a key that extends through a hole in the receptacle and into engagement with a recess in the shaft having the splines on the exterior so that axial tension in the shafts transmits through the key;
and a screw securing the key to the recess.
12. A method of installing and operating a submersible pump assembly, the method comprising:
providing an electric motor assembly with a drive shaft having a set of splines on one end;
providing a pump assembly having a progressing cavity pump stator, a helical rotor located inside the stator, and a flexible shaft connected to the rotor which has an upper end that orbits around a central axis of the pump assembly and a lower end that rotates about a central axis of the pump assembly, the flexible shaft having a set of splines on one end, one of the sets of splines being internally located in a receptacle and the other set of splines being external;
bringing the splines toward each other in straight axial movement and causing them to engage;
securing the splines to each other with a fastener;
lowering the motor pump assembly into the well;
causing the rotor to rotate in reverse, thereby causing axial tension between the flexible shaft and the drive shaft; and
transmitting the axial tension through the fastener.
US10/369,149 2003-02-19 2003-02-19 Tension thrust ESPCP system Active 2023-04-11 US6868912B2 (en)

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SG200400570A SG127709A1 (en) 2003-02-19 2004-02-09 Tension thrust espcp system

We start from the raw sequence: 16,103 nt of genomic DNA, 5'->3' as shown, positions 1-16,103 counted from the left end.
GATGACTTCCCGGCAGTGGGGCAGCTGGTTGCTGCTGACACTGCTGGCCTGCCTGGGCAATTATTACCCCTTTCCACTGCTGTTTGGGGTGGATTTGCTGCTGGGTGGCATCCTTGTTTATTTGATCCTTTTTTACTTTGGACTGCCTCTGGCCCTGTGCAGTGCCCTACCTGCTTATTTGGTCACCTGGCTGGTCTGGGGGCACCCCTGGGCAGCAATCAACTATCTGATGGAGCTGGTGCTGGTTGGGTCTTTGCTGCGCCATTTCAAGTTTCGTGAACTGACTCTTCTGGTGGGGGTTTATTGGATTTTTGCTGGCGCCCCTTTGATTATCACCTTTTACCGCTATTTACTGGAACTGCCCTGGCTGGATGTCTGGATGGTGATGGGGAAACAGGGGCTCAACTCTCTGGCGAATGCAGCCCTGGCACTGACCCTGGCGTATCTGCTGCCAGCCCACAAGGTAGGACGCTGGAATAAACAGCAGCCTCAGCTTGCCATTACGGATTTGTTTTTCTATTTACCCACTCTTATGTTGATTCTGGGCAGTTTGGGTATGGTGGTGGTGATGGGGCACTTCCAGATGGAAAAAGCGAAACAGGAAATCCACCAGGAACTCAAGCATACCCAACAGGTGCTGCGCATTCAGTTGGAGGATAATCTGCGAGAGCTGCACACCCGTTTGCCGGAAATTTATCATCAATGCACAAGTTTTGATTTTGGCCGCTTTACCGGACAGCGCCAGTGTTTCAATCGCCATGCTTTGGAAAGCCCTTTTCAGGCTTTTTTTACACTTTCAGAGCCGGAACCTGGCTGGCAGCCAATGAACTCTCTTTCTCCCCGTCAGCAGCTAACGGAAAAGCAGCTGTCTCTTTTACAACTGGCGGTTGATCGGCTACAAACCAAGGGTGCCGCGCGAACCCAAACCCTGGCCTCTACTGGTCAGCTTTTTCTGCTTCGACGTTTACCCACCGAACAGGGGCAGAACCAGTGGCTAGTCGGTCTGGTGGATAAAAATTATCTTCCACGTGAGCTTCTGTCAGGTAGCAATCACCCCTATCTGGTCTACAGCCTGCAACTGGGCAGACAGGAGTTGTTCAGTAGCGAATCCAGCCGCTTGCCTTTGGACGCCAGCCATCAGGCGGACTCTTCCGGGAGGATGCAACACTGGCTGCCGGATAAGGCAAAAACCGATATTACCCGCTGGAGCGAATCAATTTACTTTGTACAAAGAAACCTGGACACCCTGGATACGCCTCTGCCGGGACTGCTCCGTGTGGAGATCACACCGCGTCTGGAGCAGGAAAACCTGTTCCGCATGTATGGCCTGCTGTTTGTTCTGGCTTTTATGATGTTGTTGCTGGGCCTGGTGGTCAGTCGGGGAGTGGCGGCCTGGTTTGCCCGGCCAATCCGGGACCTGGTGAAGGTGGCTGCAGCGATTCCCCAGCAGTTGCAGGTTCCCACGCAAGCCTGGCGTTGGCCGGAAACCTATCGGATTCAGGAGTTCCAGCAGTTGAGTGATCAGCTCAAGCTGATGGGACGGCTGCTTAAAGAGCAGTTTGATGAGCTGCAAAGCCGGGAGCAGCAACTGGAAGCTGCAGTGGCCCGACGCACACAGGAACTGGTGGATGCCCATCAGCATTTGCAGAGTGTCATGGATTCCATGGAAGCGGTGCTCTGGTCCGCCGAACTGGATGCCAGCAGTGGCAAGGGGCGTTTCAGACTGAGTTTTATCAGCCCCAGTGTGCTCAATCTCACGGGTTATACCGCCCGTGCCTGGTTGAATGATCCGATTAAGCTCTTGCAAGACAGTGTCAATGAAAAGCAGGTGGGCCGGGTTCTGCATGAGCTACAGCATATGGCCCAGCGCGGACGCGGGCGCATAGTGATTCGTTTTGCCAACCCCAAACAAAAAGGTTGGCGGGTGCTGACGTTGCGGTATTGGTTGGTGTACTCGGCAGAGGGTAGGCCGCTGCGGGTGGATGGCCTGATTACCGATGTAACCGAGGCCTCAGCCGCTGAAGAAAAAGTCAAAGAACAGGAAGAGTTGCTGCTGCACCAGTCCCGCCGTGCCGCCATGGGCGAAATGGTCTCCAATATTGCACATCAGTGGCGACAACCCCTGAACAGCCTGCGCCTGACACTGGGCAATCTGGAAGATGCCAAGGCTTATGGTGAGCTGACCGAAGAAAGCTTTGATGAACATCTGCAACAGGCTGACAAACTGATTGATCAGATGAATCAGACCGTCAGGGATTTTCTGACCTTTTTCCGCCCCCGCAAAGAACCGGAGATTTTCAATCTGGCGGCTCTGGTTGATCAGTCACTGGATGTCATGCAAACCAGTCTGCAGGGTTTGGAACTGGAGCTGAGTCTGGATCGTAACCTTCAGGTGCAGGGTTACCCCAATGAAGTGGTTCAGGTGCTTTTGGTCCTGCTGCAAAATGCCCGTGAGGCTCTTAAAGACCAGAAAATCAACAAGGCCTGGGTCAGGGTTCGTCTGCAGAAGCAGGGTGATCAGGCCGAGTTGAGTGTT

CA 2457596 CA2457596C (en) 2003-02-19 2004-02-13 Tension thrust espcp system

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Cited By (15)

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US20050109515A1 (en) * 2003-10-01 2005-05-26 Schlumberger Technology Corporation System and Method for a Combined Submersible Motor and Protector
US20050199384A1 (en) * 2001-06-05 2005-09-15 Baker Hughes Incorporated Shaft locking couplings for submersible pump assemblies
US20060083637A1 (en) * 2004-10-20 2006-04-20 Jean-Pierre Marielle Pumping system with progressive cavity pump
US20070235196A1 (en) * 2006-03-29 2007-10-11 Baker Hughes Incorporated Floating shaft gas separator
US20070261940A1 (en) * 2006-05-04 2007-11-15 Foster Raymond K Releasable connection between members
US20090010773A1 (en) * 2007-07-06 2009-01-08 Baker Hughes Incorporated Pressure Equalizer in Thrust Chamber Electrical Submersible Pump Assembly Having Dual Pressure Barriers